Recently I read the testimony of Rosaria Champagne Butterfield who was once vehemently opposed to Christianity. As a self-described happy and content leftist, liberal, post-modernist, she pronounced those who followed Jesus as worthy only of “pity” and “wrath.” She sought neither a personal understanding of faith in God nor any interaction with His followers. That was until she published a forthright article denouncing Christianity and in response, received a “kind and inquiring letter” from a pastor who politely caused her to re-evaluate her long-held presuppositions and ask herself some honest questions. The ensuing discourse that lasted over two years proved that this pastor neither feared her lifestyle nor hid his commitment to the truth. Her friendship with him and his family eventually smoothed the way for her to experience and know Jesus for herself. Instead of simply inviting her to church, she described his actions as “bringing the church to me, a heathen.” (Read her whole story here)
In today’s world where the church is repeatedly told by an increasingly hostile culture that we are no longer relevant, are out of step with forward-thinking realists, and that God’s opinion should be silenced, I wonder if believers might all learn a lesson from Rosaria’s story. Instead of inviting people to church, and expecting the leaders to explain the Gospel, what would happen if we diligently learned from the pastors and teachers, immersed ourselves in God’s Word, and then left the church building with the deliberate intent to build relationships in order to bring the truth to those who don’t know Christ?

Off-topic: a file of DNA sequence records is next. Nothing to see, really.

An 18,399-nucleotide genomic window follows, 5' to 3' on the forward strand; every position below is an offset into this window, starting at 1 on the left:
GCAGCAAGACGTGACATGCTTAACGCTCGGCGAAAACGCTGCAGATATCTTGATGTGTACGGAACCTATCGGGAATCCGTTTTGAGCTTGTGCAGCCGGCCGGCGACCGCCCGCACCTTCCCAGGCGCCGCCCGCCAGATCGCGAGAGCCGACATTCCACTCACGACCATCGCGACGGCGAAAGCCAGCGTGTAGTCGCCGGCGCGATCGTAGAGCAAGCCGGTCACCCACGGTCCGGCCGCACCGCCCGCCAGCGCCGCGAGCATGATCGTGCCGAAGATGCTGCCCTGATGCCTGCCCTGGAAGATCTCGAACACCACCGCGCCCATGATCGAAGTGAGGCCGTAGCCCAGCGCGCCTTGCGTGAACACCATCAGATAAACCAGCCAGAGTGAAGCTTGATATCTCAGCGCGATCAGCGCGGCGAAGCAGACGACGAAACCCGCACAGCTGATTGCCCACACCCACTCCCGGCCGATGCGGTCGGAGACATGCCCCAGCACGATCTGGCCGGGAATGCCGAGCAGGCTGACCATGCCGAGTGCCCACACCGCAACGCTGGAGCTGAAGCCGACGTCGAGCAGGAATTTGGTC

Of course, it is much easier to sit next to someone on a pew or wave across a congregation than it is to intentionally build a bridge to people outside the church and to pray diligently for them as we wait for the truth to do its softening and transforming work. It’s also much easier to hold a sign at the side of the road, post a potentially caustic comment on social media, or to go to the other extreme and act as if sin doesn’t matter that much any more than it is to pour out abundant patience, lengthy commitment and steadfast belief in the power of Christ that can still transform anyone, anywhere, at any time.
As Christians wrestle with what it means to practically “speak the truth in love” (Eph 4:15) to those who may wish to cover their ears and block out our message, we must resist the urge to retreat in fear (or worse, indifference), to lash out in anger, or pour out condemnation, realizing that these options will do little to bring restoration to hearts that need it the most. Instead, we, who are the church, must dedicate ourselves to “stand firm” (Eph 6:13-14) as Paul commanded and take Christ’s instruction seriously.
Let us engage the world and commit ourselves to forging friendships with the intention to “let (our) light shine before men that they will see (our) good deeds and glorify (our) Father in heaven.” (Matt. 5:16)
Then I heard the voice of the Lord saying,
“Whom shall I send? And who will go for us?”
And I said, “Here am I. Send me!”